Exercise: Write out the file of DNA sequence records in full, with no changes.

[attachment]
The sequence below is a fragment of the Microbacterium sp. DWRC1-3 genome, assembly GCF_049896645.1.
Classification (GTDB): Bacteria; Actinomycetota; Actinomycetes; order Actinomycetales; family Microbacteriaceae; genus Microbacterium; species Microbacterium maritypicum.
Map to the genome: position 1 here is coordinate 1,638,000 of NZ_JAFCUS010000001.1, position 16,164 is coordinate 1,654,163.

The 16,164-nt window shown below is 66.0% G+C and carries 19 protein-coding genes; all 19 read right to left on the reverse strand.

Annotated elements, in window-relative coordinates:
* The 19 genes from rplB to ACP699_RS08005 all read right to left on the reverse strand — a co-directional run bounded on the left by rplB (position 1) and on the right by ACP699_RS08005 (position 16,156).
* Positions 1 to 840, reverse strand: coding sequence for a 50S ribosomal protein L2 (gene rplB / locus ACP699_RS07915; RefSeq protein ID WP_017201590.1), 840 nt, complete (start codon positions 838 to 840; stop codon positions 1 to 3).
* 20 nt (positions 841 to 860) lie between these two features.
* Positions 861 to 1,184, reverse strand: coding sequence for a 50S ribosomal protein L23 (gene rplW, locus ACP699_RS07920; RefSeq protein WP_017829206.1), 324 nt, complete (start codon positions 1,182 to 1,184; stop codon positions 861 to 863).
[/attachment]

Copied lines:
The sequence below is a fragment of the Microbacterium sp. DWRC1-3 genome, assembly GCF_049896645.1.
Classification (GTDB): Bacteria; Actinomycetota; Actinomycetes; order Actinomycetales; family Microbacteriaceae; genus Microbacterium; species Microbacterium maritypicum.
Map to the genome: position 1 here is coordinate 1,638,000 of NZ_JAFCUS010000001.1, position 16,164 is coordinate 1,654,163.

The 16,164-nt window shown below is 66.0% G+C and carries 19 protein-coding genes; all 19 read right to left on the reverse strand.

Annotated elements, in window-relative coordinates:
* The 19 genes from rplB to ACP699_RS08005 all read right to left on the reverse strand — a co-directional run bounded on the left by rplB (position 1) and on the right by ACP699_RS08005 (position 16,156).
* Positions 1 to 840, reverse strand: coding sequence for a 50S ribosomal protein L2 (gene rplB / locus ACP699_RS07915; RefSeq protein ID WP_017201590.1), 840 nt, complete (start codon positions 838 to 840; stop codon positions 1 to 3).
* 20 nt (positions 841 to 860) lie between these two features.
* Positions 861 to 1,184, reverse strand: coding sequence for a 50S ribosomal protein L23 (gene rplW, locus ACP699_RS07920; RefSeq protein WP_017829206.1), 324 nt, complete (start codon positions 1,182 to 1,184; stop codon positions 861 to 863).